All these systems use proprietary systems that work according to the model devised by the manufacturer. Not only is modification to the system,(as you might do with a ordinary PC) not possible, but under intellectual property rights such modifications are likely to involve breaches of copyright or patents. We have already seen such battles take place over the use of DVD video discs, as people find means of circumventing the restrictive playing controls using home PCs (DVDs have region codes that mean only DVDs sold in a particular area can be played on players sold in that area, something that has implications for the structure of the market for discs, as well for issues of censorship). This will affect the ways in which people are able to access and use the technology, and the flexibility with which they can adapt new systems to suit their own needs.

In debates over social freedom there has been much discussion about the role of the information society in enabling more surveillance, and of the implications for civil liberties. The continued strengthening of intellectual property rights, in order to protect the monopoly rights of certain corporations, have equally damaging potential. Not only would those corporations decide what is good for society, but they could also have the power to prevent people modifying or adapting products to better suit their own needs.

The main debate on intellectual property rights and society so far has been around genetics and bio-patents. The debate over information systems and software has received less attention since it is of less immediate concern to the public as issues of medical treatments - that is, for the moment.

Soon, however, with governments and public services coming to rely on information systems to deliver services, the debate on intellectual property must gain prominence as people come to realise the fundamental implications for civil rights within the information society.

Further work

This briefing has been written in the context of the legal framework currently in force in the UK. If you live outside the UK you will need to make yourself aware of the procedures operating in your own country. Key points you will need to find out are:
  • How are international intellectual property rights, under the Berne Convention, implemented in your country?

  • How are actions for breach of the IP framework brought under the laws of your country?

You should also contact any civil liberties organisations operating in your country. They may be able to provide you with much of the information you need on laws relating to intellectual property.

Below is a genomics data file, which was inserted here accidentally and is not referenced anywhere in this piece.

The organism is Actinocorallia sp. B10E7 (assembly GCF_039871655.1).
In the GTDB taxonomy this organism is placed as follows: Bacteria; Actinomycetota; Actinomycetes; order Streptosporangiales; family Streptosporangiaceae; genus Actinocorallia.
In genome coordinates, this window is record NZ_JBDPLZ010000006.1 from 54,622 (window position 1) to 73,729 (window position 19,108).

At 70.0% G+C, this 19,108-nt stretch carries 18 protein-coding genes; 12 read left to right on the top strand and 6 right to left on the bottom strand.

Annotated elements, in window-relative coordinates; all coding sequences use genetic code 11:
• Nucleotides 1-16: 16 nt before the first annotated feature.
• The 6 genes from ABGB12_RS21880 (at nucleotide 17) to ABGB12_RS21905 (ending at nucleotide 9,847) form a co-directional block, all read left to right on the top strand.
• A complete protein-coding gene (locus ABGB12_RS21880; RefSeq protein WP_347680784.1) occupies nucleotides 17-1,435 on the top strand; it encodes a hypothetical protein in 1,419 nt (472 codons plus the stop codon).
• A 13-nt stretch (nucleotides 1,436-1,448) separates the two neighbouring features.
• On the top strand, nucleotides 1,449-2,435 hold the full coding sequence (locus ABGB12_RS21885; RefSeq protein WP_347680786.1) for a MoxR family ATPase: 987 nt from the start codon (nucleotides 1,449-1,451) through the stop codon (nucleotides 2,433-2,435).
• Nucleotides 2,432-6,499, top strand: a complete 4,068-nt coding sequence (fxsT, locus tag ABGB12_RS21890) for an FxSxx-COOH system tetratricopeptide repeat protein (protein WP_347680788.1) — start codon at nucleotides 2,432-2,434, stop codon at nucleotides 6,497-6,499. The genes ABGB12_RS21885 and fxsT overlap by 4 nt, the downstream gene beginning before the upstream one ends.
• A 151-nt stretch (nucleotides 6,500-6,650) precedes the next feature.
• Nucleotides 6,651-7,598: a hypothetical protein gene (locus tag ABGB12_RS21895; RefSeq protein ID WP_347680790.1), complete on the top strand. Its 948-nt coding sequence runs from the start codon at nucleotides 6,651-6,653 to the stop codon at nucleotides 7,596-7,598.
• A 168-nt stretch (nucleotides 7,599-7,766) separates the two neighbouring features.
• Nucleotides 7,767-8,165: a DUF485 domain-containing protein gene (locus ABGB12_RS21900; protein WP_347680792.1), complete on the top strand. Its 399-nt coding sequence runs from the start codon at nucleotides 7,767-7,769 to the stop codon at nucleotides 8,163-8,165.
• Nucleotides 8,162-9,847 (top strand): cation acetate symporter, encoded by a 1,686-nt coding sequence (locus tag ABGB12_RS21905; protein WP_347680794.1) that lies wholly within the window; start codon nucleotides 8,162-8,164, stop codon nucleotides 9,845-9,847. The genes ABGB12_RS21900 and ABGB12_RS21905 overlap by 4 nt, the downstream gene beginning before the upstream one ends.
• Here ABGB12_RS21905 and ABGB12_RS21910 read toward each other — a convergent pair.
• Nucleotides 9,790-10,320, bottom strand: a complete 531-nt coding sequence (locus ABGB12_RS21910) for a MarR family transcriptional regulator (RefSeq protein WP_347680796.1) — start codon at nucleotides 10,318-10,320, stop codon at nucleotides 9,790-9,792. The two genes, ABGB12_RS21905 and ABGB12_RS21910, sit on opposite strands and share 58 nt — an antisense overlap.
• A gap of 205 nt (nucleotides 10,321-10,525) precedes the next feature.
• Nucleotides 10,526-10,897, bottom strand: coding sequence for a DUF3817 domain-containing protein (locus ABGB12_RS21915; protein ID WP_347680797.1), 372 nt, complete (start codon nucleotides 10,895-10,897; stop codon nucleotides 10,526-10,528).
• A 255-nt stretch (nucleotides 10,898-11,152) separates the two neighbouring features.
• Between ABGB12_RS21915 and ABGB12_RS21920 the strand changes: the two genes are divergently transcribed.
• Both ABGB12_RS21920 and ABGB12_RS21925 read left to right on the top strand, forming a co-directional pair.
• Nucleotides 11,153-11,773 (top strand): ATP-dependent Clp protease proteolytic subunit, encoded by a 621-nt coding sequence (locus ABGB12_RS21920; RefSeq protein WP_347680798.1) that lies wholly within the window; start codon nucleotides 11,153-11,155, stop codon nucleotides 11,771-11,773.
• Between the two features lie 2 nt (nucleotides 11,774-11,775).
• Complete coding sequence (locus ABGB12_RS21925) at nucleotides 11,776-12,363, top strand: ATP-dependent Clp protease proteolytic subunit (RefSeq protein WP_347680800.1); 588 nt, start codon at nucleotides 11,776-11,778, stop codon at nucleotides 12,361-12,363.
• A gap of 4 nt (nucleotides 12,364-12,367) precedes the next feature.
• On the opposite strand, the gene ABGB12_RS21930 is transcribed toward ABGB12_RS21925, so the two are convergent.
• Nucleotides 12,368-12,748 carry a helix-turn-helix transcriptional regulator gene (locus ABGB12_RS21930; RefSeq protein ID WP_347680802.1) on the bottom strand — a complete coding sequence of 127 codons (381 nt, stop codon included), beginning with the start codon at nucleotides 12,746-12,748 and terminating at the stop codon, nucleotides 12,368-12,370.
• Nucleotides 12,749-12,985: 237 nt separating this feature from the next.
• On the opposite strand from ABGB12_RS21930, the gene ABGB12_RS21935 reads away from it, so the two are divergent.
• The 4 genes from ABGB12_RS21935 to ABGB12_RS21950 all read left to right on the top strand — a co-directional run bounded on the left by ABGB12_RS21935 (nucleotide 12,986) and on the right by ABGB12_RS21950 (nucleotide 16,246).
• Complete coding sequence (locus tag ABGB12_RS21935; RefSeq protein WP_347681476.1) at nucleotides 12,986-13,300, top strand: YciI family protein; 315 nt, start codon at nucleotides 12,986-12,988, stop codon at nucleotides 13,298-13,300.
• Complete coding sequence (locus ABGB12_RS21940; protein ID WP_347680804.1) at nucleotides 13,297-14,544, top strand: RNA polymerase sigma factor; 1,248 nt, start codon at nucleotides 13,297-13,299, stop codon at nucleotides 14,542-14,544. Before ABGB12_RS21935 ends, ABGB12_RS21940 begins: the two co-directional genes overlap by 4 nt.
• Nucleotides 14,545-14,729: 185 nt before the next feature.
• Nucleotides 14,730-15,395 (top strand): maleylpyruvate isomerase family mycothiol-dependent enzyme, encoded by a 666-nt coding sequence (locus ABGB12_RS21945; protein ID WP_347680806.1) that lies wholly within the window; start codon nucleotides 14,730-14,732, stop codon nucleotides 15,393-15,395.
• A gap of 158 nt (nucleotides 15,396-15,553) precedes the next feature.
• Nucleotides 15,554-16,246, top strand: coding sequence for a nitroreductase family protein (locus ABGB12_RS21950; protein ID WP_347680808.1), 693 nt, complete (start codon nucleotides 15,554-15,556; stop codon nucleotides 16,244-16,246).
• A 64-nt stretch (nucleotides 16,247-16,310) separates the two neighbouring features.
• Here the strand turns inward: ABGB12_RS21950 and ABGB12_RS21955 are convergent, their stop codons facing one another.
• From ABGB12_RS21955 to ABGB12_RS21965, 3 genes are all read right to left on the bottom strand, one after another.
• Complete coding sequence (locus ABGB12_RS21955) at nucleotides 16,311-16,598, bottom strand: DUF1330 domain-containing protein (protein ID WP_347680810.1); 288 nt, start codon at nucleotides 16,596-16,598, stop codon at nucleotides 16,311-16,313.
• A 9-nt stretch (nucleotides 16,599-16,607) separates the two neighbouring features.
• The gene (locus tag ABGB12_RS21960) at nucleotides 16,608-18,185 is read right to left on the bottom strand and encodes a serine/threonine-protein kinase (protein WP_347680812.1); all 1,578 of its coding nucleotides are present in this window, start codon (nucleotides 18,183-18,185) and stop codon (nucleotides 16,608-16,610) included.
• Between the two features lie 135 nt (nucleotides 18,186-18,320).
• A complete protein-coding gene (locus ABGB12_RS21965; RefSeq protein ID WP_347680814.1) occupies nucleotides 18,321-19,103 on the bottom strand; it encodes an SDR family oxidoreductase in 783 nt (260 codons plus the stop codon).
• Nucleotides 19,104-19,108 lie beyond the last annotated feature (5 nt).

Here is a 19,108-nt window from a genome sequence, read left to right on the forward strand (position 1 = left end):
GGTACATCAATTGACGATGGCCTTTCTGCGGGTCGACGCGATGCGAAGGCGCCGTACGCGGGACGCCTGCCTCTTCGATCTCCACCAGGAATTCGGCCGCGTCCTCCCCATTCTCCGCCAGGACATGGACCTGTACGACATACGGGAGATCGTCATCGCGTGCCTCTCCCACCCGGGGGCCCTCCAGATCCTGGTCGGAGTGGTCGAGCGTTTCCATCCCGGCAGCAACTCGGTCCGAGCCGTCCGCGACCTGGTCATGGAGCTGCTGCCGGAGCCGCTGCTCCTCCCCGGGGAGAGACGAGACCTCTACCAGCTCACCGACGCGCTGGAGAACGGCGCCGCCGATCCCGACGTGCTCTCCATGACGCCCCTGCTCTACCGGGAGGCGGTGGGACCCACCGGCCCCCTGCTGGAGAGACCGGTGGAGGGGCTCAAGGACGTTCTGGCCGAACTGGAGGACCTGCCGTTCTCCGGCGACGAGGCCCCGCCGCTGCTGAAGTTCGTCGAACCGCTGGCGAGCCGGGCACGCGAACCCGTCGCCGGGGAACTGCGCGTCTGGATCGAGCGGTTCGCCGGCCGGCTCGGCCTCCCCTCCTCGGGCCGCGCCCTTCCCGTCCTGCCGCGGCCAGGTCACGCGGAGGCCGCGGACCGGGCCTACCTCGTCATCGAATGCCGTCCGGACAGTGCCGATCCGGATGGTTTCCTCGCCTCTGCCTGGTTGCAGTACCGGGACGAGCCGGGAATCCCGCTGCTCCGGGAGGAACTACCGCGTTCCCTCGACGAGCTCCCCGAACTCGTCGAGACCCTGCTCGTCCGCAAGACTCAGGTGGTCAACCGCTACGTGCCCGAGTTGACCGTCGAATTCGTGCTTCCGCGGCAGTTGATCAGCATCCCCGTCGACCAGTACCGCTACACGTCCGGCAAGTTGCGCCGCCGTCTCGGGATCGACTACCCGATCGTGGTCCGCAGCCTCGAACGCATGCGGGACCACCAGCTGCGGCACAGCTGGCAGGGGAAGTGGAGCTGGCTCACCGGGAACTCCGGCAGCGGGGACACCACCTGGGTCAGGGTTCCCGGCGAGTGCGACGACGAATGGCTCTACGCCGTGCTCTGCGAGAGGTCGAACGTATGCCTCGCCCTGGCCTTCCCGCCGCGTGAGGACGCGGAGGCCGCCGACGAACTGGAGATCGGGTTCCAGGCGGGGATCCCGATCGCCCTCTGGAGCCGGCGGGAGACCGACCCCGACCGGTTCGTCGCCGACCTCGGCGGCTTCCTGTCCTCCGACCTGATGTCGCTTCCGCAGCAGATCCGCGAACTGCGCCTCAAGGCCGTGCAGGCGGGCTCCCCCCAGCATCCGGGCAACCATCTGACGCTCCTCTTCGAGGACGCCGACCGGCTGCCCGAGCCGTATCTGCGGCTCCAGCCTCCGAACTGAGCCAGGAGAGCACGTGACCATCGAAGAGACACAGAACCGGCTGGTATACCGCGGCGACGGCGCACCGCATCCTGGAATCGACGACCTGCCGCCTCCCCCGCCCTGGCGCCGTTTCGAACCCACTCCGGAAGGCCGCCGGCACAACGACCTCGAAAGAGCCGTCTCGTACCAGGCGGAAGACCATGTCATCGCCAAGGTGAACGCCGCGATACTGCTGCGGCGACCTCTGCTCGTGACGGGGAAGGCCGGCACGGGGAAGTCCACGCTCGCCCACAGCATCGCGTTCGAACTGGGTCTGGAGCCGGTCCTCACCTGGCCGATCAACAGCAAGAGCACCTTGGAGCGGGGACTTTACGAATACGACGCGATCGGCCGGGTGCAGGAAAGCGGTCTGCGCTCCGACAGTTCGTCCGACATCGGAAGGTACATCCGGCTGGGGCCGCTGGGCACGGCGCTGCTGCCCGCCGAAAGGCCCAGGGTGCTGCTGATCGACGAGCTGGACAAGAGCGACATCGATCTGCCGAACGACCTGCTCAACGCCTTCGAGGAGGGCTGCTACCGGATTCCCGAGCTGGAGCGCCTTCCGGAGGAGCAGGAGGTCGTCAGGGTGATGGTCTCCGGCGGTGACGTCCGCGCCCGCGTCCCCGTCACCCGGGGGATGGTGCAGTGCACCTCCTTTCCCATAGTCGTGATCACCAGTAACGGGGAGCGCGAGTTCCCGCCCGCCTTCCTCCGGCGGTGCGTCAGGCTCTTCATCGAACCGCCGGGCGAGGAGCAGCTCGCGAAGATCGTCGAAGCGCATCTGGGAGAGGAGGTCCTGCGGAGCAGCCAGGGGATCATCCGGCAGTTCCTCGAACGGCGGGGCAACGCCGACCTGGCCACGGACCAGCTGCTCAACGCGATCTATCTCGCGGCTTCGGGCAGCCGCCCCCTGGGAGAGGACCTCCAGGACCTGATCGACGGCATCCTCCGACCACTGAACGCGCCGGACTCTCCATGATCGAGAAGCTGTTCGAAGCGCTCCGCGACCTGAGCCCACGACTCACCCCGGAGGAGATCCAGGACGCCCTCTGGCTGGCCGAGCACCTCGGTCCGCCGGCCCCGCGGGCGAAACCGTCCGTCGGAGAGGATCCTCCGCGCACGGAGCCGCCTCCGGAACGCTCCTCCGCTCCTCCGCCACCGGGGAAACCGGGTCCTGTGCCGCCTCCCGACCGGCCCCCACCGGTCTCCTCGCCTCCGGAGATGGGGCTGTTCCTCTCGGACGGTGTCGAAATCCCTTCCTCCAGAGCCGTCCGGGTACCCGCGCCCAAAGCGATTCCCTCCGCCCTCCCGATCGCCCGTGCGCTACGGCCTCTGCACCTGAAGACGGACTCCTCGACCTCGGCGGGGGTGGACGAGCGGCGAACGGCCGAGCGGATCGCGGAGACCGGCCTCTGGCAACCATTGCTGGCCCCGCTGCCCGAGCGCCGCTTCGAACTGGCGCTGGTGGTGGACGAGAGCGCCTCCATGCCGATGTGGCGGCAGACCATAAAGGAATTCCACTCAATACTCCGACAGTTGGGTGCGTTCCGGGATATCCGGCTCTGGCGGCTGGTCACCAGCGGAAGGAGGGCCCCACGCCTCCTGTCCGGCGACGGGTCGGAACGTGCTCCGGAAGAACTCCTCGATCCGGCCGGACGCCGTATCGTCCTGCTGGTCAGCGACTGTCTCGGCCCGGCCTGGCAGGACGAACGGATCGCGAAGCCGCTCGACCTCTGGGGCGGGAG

The GreenNet Internet Rights Project

GreenNet is the UK member of the Association for Progressive Communications (APC), and is leading the European section of the APC's Civil Society Internet Rights Project. The primary goal of this project is to provide the resources and tools necessary to defend and expand space and opportunities for social campaigning work on the Internet against the emerging threats to civil society's use of the 'Net. This involves developing ways and means of defending threatened material and campaigning, as well as lobbying to ensure a favourable legal situation for free expression on issues of public interest.

Until recently, the social norms of Internet communities, together with a very open architecture based on supporting these norms, regulated the Internet, and was responsible for its openness. The main forces of regulation now, however, are the business sector and government legislation. Corporations and governments are pressing for fundamental changes in legislation and in the architecture of the Internet. Unless challenged, these moves could radically change the nature of the 'Net, making it a place of oppressive controls instead of freedom and openness. It is in this context that APC's Internet Rights project is being developed.

This briefing is one in a series that document different aspects of work and communication across the Internet. Although written from the perspective of the UK, much of its content is applicable to other parts of Europe. There is continuing work on these issues, as part of the European project. If you wish to know more about these briefings, or the European section of the APC Civil Society Internet Rights Project, you should contact GreenNet. You should also check the APC's web site to see if there is already a national APC member in your country who may be able to provide local help, or with whom you may be able to work to develop Internet rights resources for your own country.


  1. This Act has actually been amended a number of time since 1988, so be aware that just getting a copy of the 1988 Act is not sufficient - you'll need all the amending legislation too. Up-to-date legislation, with all the amendments provided for you, can be found in the book, Blackstone's Statutes on Intellectual Property, published by Blackstone Press.

Free Documentation License:

Copyright 2001, 2002 GreenNet and Paul Mobbs. Further contributions and editing by Gill Roberts and Karen Banks. The project to develop this series of briefings was managed by GreenNet and funded by the Joseph Rowntree Charitable Trust.

Permission is granted to copy, distribute and/or modify this document under the terms of the GNU Free Documentation License, Version 1.1or any later version (see for a copy of the license).

Please note that the title of the briefing and the 'free documentation license' section are protected as 'invariant sections and should not be modified.

For more information about the Civil Society Internet Rights Project, or if you have questions about the briefings, contact